The 2017 Australian Grand Prix was supported by government payments worth over £56 million according to the annual report published by the Australian Grand Prix Corporation.
The regional government paid a fee of £32.2m (AUS$57.5m) to host the race and also spent £6.9m (AUS$12.3m) on capital works. A further £17.1m (AUS$30.6m) was spent on “financial assets”. The total cost of the race therefore exceeded one hundred million Australian dollars.
The Australian Grand Prix Corporation has faced criticism over the cost of the race as well as complaints over the use of public space in Albert Park to host it.
The Melbourne track hosts the season-opening round of the 2018 F1 calendar. It is the 21st time the championship has opened with the race, which is contracted to remain on the calendar until 2023.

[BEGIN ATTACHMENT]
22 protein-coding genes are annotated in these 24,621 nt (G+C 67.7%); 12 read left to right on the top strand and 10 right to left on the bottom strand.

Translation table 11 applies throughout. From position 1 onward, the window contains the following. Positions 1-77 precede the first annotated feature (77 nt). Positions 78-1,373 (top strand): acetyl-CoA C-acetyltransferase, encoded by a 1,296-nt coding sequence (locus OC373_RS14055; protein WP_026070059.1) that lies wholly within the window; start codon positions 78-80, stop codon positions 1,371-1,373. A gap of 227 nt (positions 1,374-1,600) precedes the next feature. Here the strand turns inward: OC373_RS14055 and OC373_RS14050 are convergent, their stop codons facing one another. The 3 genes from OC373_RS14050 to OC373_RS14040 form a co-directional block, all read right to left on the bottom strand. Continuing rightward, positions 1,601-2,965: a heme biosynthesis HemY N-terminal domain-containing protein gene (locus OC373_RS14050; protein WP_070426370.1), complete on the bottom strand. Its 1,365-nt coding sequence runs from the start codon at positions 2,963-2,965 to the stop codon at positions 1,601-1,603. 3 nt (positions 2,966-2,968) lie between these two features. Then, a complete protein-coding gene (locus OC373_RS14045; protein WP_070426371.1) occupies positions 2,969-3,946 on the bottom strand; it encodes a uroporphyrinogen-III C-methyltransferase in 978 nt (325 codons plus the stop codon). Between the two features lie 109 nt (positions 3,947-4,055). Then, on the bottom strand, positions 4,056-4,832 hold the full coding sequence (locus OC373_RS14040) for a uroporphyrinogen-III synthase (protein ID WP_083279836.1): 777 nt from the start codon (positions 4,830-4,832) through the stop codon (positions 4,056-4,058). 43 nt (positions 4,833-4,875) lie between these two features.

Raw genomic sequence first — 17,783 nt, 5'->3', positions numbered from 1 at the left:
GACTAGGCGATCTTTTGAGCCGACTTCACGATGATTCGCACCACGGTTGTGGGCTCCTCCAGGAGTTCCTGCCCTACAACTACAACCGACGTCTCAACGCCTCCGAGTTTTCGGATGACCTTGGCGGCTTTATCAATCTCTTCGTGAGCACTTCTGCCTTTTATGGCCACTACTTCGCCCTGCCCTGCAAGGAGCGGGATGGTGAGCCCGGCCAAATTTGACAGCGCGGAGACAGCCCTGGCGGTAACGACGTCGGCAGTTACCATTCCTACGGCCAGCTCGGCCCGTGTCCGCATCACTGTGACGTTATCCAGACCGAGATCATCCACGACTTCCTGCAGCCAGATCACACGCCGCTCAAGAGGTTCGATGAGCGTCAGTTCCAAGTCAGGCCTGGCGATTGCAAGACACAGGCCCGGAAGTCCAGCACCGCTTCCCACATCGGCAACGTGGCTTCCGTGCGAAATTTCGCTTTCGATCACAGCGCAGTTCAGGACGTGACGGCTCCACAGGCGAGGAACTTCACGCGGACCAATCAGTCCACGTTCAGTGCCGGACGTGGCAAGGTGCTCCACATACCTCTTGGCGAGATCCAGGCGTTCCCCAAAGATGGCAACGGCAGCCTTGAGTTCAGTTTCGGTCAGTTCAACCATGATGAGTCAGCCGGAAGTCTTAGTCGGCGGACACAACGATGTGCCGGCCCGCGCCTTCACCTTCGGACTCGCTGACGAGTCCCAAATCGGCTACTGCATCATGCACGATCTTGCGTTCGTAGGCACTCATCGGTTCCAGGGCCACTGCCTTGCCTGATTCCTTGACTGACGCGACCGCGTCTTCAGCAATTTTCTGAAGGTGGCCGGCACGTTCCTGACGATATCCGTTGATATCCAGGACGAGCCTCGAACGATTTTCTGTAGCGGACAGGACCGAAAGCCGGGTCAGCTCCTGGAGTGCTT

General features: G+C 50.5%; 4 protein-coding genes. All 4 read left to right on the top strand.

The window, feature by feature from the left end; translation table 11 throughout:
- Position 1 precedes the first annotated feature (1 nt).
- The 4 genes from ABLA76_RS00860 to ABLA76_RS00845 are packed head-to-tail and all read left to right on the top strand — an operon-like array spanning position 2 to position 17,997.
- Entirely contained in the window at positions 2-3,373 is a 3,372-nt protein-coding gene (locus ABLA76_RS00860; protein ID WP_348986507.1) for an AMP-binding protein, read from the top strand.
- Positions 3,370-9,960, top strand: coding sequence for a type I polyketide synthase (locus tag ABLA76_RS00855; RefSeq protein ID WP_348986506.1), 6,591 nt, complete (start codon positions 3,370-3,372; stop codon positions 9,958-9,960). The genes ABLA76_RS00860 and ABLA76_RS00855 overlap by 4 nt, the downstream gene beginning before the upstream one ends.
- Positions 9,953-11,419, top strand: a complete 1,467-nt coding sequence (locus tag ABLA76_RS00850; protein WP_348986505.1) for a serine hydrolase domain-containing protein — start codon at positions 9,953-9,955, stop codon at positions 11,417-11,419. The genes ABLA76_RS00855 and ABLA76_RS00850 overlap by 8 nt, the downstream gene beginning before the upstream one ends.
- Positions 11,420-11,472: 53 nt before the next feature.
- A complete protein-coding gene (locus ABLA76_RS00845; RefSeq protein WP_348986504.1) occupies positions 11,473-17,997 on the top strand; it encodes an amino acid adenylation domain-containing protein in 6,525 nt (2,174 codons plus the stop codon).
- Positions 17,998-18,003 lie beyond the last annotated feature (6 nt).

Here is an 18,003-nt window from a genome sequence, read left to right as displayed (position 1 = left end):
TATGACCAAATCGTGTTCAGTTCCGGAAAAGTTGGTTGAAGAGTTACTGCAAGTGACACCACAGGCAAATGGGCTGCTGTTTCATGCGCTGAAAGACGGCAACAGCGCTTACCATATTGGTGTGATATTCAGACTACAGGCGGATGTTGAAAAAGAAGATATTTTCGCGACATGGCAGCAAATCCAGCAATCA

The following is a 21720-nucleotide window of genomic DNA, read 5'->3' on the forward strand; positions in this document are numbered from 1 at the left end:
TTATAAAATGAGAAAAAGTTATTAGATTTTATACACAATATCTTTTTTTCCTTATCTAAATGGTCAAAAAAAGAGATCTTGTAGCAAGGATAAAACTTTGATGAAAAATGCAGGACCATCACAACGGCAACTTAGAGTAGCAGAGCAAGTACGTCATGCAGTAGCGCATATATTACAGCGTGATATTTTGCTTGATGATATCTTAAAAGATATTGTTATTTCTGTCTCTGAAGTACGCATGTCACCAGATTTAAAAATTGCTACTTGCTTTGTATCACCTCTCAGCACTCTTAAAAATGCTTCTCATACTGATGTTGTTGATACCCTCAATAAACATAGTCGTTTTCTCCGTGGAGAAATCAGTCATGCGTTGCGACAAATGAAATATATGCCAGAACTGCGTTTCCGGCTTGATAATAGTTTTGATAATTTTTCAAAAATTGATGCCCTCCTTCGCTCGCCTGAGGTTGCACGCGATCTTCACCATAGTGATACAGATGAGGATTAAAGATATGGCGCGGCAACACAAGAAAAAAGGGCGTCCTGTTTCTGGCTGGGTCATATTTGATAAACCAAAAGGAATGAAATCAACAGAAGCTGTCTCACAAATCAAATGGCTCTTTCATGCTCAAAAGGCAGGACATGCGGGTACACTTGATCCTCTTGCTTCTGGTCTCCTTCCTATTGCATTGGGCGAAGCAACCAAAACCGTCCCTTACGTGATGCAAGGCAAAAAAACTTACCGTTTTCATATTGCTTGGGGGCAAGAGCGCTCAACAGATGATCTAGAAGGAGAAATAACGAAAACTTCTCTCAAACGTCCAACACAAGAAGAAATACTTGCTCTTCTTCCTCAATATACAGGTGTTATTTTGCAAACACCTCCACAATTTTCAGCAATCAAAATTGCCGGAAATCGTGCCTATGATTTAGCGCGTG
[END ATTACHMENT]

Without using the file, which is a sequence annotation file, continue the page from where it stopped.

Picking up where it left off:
Australian Grand Prix Corporation chairman John Harnden said the arrival of F1’s new comercial rights holders Liberty Media gives them “optimism” for the future. “Under four key pillars, their focus centres around fan experience, brand, partnerships and digital engagement which will inevitably see a greater international reach and increased opportunities,” he said.
This year’s Australian Grand Prix support bill will be enhanced as the popular Supercars series event will now be a championship points-paying round.
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2017 F1 season
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- Sepang pays Haas compensation for Grosjean’s 2017 crash
- Williams revenues rose in 2017 after Bottas deal with Mercedes
- New kerbs at COTA in response to Verstappen’s corner-cutting
- “Grand Prix Driver” takes you inside McLaren’s nightmare final year with Honda